Given the popularity of bodice-rippers and hauntings at today's literary smorgasbord, a novel called "Love and Terror" may lead one to expect a casserole combining the ingredients of the cheesecakey historical romance with those of the chicken-flesh-producing chiller a la (Stephen) King. What William Herrick has set before us in this far-from-dainty little novel, however, constitutes more substantial fare. It has weight, texture and a grittily sugar-free flavor that the Tab cola crowd may find altogether unpalatable.
Through research and a fascinating exercise of the artistic imagination, Herrick ushers the reader into the Dantesque world of international terrorism. Here (a place as inaccessible to most of us as the dark side of the moon) youthful idealism and ostensibly mature political commitment cloak themselves in huggermugger raiment, go forth like Eumenides to vanquish authoritarian evil, and write their love notes to humanity in the blood of assorted bigwigs, hapless bystanders and hostages, and occasionally even their own bungling minions. Whether nihilist, communist, anarchist or neofascist, the message, as Herrick scrupulously notes, is almost always the same: "Be my brother or I will kill you."
"Love and Terror" justifies, and glosses, its title by examining in clinical detail and stormy liaison between handsome Viktor Frankel and beautiful Gabriele Strelsin. Having learned that their fathers once consorted with Nazis, these two young people become members of a radical faction at the Free University in West Berlin. To underscore his origins as a foundling whom the Frankels rescued from a quay in Hamburg in 1945, Viktor drops their surname in favor of a mysterious and defiant "X." Gabriele, meanwhile, assumes the nom de guerre "Rainer" to dissociate herself from the capitalistic stigma of her father's hugely profitable steel concern. The lovers make doubting and doubtful revolutionaries, however, for Viktor mistrusts nearly all formal ideologies and Gabriele cannot come to terms with her ambivalent love for her father.
Herrick does not write an exclusively linear narrative. Story interests him far less than do the complicated motivations of his characters. Structurally, then, "Love and Terror" alternates among passages lifted from Viktor's private notebook, omniscient third-person episodes recounted in a spare, vaguely pulpish prose ("Ahab, not a leader for nothing, unwound his length from a Mies van der Rohe chair"), and chapters in which an unnamed journalist interviews three of those who survive an airliner hijacking engineered by Viktor, Gabriele and their terrorist cohorts.
The lives of these three "old ones" -- Avram ben Itzchak, David Grad and the formidable Clara Z. -- provide an illuminating thematic counter-point to the aspirations and methods of the hijackers. Former members of the international communist movement, anti-fascist reformers and freedom fighters, the old ones have lived to experience the bigotry of their fellow ideologues. They are Jews -- but Jews who once submerged this aspect of their identities in heroic, sometimes blind devotion to the cause. Their most eloquent representative, Clara Z., summarizes their relationship to the "young ones" who eventually come to waylay the Tel Aviv-Paris shuttle:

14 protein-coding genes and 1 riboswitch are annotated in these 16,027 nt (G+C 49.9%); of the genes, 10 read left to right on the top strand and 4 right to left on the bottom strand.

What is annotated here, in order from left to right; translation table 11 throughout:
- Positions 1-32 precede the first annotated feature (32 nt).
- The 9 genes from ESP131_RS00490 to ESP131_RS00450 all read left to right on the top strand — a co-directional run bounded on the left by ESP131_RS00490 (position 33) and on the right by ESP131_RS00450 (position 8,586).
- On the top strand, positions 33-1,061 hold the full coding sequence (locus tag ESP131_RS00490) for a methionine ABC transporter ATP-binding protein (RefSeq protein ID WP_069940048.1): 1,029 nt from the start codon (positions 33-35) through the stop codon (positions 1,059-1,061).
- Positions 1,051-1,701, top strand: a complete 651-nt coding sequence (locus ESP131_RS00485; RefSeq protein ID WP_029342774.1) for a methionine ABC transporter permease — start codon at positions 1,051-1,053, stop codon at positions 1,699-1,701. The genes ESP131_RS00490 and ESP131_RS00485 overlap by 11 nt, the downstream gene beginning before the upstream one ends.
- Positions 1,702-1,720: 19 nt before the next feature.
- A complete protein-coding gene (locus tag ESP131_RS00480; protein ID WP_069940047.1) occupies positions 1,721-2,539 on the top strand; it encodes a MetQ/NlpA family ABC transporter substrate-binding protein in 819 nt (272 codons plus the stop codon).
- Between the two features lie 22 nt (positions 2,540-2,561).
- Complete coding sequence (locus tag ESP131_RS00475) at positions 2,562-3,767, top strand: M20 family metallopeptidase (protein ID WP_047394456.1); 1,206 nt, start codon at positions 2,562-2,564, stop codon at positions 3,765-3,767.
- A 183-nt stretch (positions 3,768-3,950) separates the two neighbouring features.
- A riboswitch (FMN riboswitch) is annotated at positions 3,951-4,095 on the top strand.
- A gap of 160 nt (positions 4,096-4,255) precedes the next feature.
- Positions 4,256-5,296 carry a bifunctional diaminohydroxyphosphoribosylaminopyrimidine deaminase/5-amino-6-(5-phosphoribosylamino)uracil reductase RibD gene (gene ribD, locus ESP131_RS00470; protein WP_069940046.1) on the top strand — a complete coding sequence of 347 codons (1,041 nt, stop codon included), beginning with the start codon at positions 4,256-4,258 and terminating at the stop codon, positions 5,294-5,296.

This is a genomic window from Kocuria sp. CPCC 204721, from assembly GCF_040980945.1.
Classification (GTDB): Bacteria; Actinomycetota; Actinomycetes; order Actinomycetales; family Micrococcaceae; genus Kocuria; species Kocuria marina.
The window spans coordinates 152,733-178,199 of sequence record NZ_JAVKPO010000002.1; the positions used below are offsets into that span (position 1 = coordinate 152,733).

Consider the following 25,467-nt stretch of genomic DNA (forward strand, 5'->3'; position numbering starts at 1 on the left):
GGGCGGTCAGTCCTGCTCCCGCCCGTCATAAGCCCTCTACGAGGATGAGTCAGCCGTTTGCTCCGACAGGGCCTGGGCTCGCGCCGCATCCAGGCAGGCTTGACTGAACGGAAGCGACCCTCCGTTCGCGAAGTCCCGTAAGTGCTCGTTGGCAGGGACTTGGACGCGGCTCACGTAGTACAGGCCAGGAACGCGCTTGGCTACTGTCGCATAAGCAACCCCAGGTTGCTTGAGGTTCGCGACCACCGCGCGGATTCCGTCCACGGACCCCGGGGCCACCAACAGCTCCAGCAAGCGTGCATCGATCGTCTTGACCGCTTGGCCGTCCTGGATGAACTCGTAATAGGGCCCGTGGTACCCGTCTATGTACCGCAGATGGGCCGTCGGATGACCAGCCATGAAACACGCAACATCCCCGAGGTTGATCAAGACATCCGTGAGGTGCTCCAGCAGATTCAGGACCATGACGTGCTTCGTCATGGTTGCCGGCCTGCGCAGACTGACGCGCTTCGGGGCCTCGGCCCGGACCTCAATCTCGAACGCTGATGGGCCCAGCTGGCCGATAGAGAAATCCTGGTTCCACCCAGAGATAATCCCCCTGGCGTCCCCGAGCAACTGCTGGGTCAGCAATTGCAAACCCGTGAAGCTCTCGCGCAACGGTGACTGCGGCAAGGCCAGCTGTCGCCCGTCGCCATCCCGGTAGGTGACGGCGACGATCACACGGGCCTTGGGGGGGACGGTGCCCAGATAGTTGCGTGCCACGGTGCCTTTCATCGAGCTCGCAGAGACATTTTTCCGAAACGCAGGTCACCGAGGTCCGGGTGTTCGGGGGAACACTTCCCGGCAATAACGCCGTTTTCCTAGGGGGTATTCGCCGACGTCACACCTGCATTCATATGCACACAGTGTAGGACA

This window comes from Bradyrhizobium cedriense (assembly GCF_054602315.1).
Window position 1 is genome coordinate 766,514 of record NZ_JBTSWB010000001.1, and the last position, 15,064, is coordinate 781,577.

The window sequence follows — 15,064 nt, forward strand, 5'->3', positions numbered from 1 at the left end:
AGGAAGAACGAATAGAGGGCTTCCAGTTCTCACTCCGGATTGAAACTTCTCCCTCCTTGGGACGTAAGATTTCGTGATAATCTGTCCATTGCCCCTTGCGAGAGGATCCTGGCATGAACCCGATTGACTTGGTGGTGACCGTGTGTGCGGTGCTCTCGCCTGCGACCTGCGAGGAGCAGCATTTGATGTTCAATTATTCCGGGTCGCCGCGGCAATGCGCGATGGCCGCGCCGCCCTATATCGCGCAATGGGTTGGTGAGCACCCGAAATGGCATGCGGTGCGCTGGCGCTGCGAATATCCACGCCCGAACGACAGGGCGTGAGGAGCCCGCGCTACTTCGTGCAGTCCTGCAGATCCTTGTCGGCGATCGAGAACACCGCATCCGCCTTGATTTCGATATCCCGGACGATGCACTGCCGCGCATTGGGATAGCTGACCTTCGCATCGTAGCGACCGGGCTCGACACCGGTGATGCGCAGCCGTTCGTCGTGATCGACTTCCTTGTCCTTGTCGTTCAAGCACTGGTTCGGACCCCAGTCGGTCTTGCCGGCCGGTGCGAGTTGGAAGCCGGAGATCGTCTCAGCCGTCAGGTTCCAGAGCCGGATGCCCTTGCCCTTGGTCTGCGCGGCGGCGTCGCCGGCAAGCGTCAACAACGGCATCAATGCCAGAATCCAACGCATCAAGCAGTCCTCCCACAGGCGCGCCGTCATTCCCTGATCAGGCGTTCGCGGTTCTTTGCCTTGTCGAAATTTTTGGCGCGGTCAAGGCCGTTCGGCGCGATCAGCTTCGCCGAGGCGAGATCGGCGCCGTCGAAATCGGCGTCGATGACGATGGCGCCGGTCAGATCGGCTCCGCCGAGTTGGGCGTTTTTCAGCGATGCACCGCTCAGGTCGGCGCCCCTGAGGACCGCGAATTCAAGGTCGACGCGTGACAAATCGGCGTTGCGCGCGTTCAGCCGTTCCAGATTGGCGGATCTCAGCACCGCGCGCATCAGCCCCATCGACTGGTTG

"They were our children, these so-called revolutionaries. Avram and I had each in our way helped to destroy and moral character of the great quest for a freer world, a more equitable world, because we hadn't the decency to say no, human life is more important than our great dream, and there can be no great dream worth a dram once human life becomes less important than the great dream. They are our children, as we are Lenin's and Stalin's, as they in turn were Nechaiev's children. . ."
Herrick's forte is not subtlety. After almost every terrorist attack (each told as breathtakingly as Robert Ludlum or Ken Follett could manage) Viktor and Gabriele make brutal love. These scenes, as Herrick intends, exude more significance than sexiness. Further, too often for my taste, Viktor uses his tattletale notebook to spotlight, spell out and dissect all the novel's lovely implicit ironies. And when Herrick contrives Clara Z.'s final testimony before the tape recorder to suggest that Viktor is her child in melodramatic (fictional) truth, I have to believe that the author has been vamped by a voluptuously tempting metaphor.
So what? Herrick writes with passion, panache and so many convincing documentary close-ups and cuts that these quibbles do not discredit his novel. Delivered up cool and raw, "Love and Terror" tastes real. I heartily recommend it to Muammar Qaddafi and everyone else with an uncompromising ideological grudge. It won't hurt more conventional sorts, either.